In Saskatchewan, Carlyle was established for example as the area headquarters which supervised six Department of Highway road crews along Highway 13. The crews would remove snow and ice during winter months, and during the summer months conduct road allowance mowing, ensure drainage, attend to sign and guard rail repair. During the 1940s Pearce, Alberta, was home to a CPR station, village, and the British Commonwealth Air Training Program featuring the No. 36 Elementary Flying School. In 1943, tractor operator scrapers termed tumble bugs, were available to rural municipalities. After World War II, rural municipalities equipment such as crawler tractors, scrapers and graders could be purchased. As of 1949 the early steel bridge across the Oldman River in Lethbridge was replaced. Winter still proved a challenge in the 1950s and roads could be blocked. bombardiers, and early passenger ski doo could be employed for emergency transportation. In 1952, a general standard was established wherein the provincial government paid 60% and the rural municipalities the remainder for road planning and improvements. Bridges over 100 ft (30 m) in length would be paid entirely by the province; shorter bridge costs would be jointly shared. MB Hwy 2 was constructed to the modern highway able to carry high-speed vehicles, and steel culverts have replaced the early wooded bridges.
A very narrow traffic bridge was constructed in 1957 across the Oldman near Monarch, Alberta, replacing the 1913 predecessor, and currently gives a route to cyclists while the truckers and vehicular traffic currently use the new four-lane bridge. It wasn't until the 1960s that these gravel highways were oiled to reduce the dust clouds; however these oiled surfaces could not bear heavy loads of commercial traffic. In 1968, the Department of Highways was established in the town of Cadillac. During the 1970s, the SK Hwy 13 was extended between Eastend and the Alberta border as part of the Red River Trail corridor. It was also in the 1970s that the highway was paved to withstand heavy loads as potash was being mined in Esterhazy and the oil highways were breaking under the added weight. "Extensive flood control programs have created reservoirs, parks and waterfowl centres along the Souris River." near Weyburn, Sk. Between 1988 and 1995, the Rafferty-Alameda Project was constructed to alleviate spring flooding problems created by the Souris River. The Red Coat Trail travels across the Oldman River near Monarch Alberta on a pre-stressed four-lane concrete bridge which was completed in 1997. "Highway 13, also known as the Red Coat Trail, has seen a significant amount of upgrading in recent years. The transformation of this highway between the Manitoba border and Cadillac, SK from a thin membrane surface (TMS) to a paved standard is nearing completion. In the 2004 construction season, 39 km (24 mi) will be improved; in 2003 almost 70 km (43 mi)was upgraded or resurfaced; and in the 2002 construction season 70 km (43 mi) of Highway 13 was upgraded or resurfaced."
Sir John A. Macdonald read the bill to create the North-West Mounted Police in 1873, which was passed in May of that year. Recruitment of men for the police force began in September 1873 and they assembled at Fort Dufferin, Manitoba.[nb 4] The border between the United States and Canada was surveyed in 1872. On July 8, 1874, these trained men were despatched on their western journey. There is a museum and the 1884 NWMP Barracks Site at Fort Macleod which preserves the NWMP history at the Fort, supplemented by a RCMP musical ride which is held yearly in commemoration. Healy and Hamilton built Fort Whoop Up 8 mi (13 km) miles from the current location of Lethbridge near the confluence of the St. Mary and Belly Rivers. (Today the location of Fort Whoop Up is signified by a historical cairn marker.) Colonel Macleod of the Royal Northwest Mounted Police (RNWMP) presented Healy and Hamilton with an offer to purchase Fort Whoop Up which they declined.[nb 5] RNWMP were established at Coal Banks in 1885 forming K Division under the command of Superintendent A.R. McDonnell. This site in the Porcupine Hills was the coal mining site of Lethbridge. The Red Coats of 1874 had the option to settle on ranches following their three-year term with the RNWMP. Grasslands National Park near Ponteix, Sk features NWMP trail markers amidst the Killdeer Badlands. Wood Mountain Post was established in 1874 to reduce cattle rustling, whisky trading, which was completed post haste, and the NWMP post closed in 1875. Following his victory against the U.S. cavalry in the 1876 Battle of the Little Bighorn, Sitting Bull and about 5,000 of his followers sought sanctuary in the Wood Mountain, Sk area. Superintendent James Walsh from Fort Walsh left the Cypress Hills area to talk to Sitting Bull. 22 NWMP police officer accompanied by Walsh set up a new Wood Mountain detachment, Walsh remained here with the men until his transfer to Fort Qu'Appelle in 1880. The Hudson's Bay Trading Post site was replaced with Chapel Coulee, Metis village of Chapel Coulee, which was later where the NWMP established a post in 1879 and small detachment from Fort Walsh. In 1887, the detachment moved to the banks of the White Mud River the current location of Eastend, Sk as many of their concernts were alleviated, the whisky trade had ceased, the North-West Rebellion of 1885 was over, and Sitting Bull, a Hunkpapa Lakota Sioux holy man surrendered to American forces and returned to the United States in 1881.[nb 6] ]]The town of Redvers, SK, along the Red Coat Trail, is named after General Sir Redvers Henry Buller VC GCB GCMG (1839–1908). The Boundary Commission Trail is an earlier route used from Winnipeg for travel east.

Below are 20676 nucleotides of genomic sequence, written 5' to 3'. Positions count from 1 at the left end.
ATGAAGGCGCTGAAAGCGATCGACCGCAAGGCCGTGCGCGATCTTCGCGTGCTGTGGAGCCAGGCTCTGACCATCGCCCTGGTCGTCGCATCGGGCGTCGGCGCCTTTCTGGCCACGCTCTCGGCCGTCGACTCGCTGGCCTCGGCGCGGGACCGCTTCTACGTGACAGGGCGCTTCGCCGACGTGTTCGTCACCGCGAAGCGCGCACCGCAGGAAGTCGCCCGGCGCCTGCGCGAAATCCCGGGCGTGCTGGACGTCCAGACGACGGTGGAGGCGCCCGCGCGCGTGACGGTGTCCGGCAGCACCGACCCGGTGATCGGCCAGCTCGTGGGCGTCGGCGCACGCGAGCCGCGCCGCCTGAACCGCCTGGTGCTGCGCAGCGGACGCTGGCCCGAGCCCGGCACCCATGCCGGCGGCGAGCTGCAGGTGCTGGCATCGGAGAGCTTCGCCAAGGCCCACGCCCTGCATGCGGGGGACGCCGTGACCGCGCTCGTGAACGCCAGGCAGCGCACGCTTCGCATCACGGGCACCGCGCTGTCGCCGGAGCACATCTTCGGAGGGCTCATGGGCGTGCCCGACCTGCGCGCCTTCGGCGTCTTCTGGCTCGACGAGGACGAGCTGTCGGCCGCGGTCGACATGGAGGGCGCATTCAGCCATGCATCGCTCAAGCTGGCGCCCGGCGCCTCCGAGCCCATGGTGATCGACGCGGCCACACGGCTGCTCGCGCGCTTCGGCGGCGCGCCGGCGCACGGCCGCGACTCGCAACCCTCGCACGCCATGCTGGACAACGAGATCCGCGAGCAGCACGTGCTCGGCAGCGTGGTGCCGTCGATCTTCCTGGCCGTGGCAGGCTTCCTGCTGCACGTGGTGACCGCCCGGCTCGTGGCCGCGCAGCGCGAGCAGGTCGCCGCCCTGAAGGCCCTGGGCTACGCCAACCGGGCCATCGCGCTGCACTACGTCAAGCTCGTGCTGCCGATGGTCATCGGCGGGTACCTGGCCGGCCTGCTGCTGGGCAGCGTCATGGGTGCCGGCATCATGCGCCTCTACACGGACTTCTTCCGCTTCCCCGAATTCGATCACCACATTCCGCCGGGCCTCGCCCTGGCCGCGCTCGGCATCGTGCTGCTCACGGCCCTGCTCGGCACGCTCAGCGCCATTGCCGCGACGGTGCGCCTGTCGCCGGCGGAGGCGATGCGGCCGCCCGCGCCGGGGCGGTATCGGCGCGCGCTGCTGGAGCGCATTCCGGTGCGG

- Winnipeg: Established 1738 as Fort Rouge; renamed 1822 Fort Garry; incorporated in 1873 as the City of Winnipeg.
- Lethbridge post office was so named in 1885, previously named Coal Banks or Coalbanks. Lethbridge also had other names such as steep banks, the place of black rocks, painted rock, red painted rock, medicine stone, where they slaughtered the Cree, the coal Bank, and Sheran's Ferry crossing amongst others.
- The current name for the Belly River is the Oldman River
- Fort Dufferin, Manitoba is now at the location of Emerson, Manitoba
- The Royal Canadian Mounted Police (RCMP) was formed in 1920 by the merger of the Royal Northwest Mounted Police (RNWMP, founded 1873) with the Dominion Police (founded 1868). The North-West Mounted Police became the Royal Northwest Mounted Police after 1904.
- The White Mud River is currently known as the Frenchman River